The figure below shows an AS in Open Shortest Path First. The pair of routers AD and BE are connected through point-to-point links. The network N1 represents a transient network as it has three neighbors C, A, and B. The network N2 is a stub network that has only one neighbor i.e., router C. We have three stub networks N2, N4, and N5.
The graphical representation of the above AS is shown below. Here the routers are represented using the colored node and the networks are represented using shaded nodes. In the graphical representation, the router and network both are considered nodes.
Types of OSPF Packets
When a router is initialized in the OSPF network it addresses its neighboring router by Hello packet using which it can test the reachability of the neighboring router. Before flooding the routers in the area with the routing information it must address all the routers in the area.
2. Database Description
Whenever a router is introduced in the network for the first time or if it resumes after its failure, it has to gain information about all link-state databases. It cannot just wait for all the other routers to send links state update packets.
So, we have seen above that whenever a router is connected to a domain it sends a Hello packet to all the neighbors. In response to the Hello packet, the neighbor sends the database description packet.
The database description packet doe not contain a detailed description of all the links instead it has an outline of all links.
The newly connected router then checkouts, about which link it does not have any information. The newly connected router then sends one or if required multiple link-state requests to gain a detailed description of that link or links.
3. Link State Request
The link-state request packet is sent by the router which requires information about the particular route. This link-state request packet is then responded with the link-state update packet.
After receiving the database description message the newly connected router sends one or several link-state request messages depending on the number of links about which it has to gain information.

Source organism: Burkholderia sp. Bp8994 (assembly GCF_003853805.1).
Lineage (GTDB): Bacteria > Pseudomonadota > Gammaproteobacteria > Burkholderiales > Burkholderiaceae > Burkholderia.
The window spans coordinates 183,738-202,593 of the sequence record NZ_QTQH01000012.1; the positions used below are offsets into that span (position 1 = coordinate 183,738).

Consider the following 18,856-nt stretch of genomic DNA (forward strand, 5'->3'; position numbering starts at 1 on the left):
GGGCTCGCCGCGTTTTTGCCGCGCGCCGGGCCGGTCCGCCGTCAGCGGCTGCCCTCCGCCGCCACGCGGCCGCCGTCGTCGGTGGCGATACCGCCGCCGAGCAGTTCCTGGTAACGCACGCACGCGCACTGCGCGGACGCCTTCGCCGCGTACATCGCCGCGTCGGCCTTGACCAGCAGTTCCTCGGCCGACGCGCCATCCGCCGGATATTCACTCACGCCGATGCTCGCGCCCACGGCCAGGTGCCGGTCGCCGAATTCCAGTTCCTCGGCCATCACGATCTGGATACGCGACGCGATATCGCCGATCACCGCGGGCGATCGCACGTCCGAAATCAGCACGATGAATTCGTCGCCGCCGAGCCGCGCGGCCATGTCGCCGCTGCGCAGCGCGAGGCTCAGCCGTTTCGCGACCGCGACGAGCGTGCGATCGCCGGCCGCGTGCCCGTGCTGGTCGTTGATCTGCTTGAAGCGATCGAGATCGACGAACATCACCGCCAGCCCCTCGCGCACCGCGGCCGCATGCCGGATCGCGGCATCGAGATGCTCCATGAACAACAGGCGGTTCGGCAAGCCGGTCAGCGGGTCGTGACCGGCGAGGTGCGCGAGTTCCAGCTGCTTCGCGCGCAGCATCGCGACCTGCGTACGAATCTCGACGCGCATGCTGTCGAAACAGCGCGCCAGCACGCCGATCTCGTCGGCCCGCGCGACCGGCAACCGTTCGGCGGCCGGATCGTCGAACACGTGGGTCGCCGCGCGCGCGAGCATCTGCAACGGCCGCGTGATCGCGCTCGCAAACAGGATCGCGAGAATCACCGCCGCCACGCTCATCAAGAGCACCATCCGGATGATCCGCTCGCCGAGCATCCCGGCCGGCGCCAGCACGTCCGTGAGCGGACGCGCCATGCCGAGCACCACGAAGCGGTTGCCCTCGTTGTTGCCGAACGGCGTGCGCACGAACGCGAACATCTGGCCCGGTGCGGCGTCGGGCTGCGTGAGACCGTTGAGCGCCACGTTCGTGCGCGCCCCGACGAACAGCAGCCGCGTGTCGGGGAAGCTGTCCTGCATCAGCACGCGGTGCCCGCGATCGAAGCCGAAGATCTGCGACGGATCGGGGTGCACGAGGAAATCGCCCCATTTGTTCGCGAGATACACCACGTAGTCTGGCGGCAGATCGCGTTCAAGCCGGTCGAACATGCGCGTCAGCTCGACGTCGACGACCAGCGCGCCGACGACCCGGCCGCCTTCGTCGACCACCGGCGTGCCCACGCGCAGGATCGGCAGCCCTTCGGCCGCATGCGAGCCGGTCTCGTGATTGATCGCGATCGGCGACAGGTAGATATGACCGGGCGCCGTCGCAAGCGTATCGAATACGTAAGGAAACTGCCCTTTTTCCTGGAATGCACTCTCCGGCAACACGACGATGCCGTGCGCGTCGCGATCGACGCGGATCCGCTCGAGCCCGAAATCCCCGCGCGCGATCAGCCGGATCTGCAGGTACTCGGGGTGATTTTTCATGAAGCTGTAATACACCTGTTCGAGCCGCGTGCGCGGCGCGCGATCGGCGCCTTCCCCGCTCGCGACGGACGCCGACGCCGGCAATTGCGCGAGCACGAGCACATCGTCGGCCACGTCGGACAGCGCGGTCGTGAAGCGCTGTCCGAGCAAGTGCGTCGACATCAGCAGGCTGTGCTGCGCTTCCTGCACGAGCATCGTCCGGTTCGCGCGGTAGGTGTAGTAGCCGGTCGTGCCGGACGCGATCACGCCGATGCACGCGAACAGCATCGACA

4. Link State Update
The link-state update packets contain a detailed description of the status links of a router generating this packet. A router uses a link-state update packet to advertise the states of links at each of its interfaces. The update packet may contain five different types of link state advertisement (LSA).
a) Router Link LSA
A router uses the router link LSA to advertise the status of all of its links and also about the router’s neighbor connected to the other end of the link.
b) Network Link LSA
This packet is used to inform about the routers connected to the network. usually used by the designated router of the transient network.
c) Summary Link to Network LSA
The area border router uses the summary link to network LSA to advertise the information of the networks outside an area. The area border router is present at the boundary of an area and may have each of its interfaces in a different area i.e., it may be active in more than one area.
The area border router also receives all the router link LSAs and network link LSAs so it creates a routing table for each area it is active in. So, it uses the summary link to the network to inform routers of an area about the existence of other networks outside the area.
d) Summary Link to AS Boundary Router
The AS boundary router uses the summary link to AS boundary router LSA to advertise the route to the AS boundary router. This information is flooded by each area border router into the area in which they are active.
e) External Link
The AS boundary router uses the external link LSA to announce the routers inside an autonomous system about the network available outside the autonomous system.
5. Link State Acknowledgement
The link-state acknowledge packet is sent by the router in response to the link-state update packet. This makes the OSPF protocol more reliable.
So this is all about the Open Shortest Path First protocol which is used to determine the shortest path from a router to other routers in an autonomous system.